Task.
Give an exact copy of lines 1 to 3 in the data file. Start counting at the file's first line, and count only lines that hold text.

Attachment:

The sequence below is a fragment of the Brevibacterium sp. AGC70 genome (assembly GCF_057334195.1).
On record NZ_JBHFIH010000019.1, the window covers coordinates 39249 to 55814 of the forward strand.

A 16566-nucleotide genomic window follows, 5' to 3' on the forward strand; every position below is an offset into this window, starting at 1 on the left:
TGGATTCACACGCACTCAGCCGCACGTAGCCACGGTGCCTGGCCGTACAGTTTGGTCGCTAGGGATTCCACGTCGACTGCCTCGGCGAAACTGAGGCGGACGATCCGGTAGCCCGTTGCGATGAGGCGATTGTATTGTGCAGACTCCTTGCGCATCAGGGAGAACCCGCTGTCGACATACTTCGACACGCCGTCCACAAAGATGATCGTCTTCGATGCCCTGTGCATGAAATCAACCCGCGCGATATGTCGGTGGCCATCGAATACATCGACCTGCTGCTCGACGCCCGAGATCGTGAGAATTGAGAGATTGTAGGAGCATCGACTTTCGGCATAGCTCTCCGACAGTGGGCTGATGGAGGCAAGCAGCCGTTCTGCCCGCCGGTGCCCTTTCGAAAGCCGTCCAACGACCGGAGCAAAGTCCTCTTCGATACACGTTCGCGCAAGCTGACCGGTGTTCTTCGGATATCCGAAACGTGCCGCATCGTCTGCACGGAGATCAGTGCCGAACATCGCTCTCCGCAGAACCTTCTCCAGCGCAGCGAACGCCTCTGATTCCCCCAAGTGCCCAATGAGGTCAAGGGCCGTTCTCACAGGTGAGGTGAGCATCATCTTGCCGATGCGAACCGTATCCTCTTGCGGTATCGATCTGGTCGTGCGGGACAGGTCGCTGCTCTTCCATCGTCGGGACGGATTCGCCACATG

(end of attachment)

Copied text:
The sequence below is a fragment of the Brevibacterium sp. AGC70 genome (assembly GCF_057334195.1).
On record NZ_JBHFIH010000019.1, the window covers coordinates 39249 to 55814 of the forward strand.

A 16566-nucleotide genomic window follows, 5' to 3' on the forward strand; every position below is an offset into this window, starting at 1 on the left: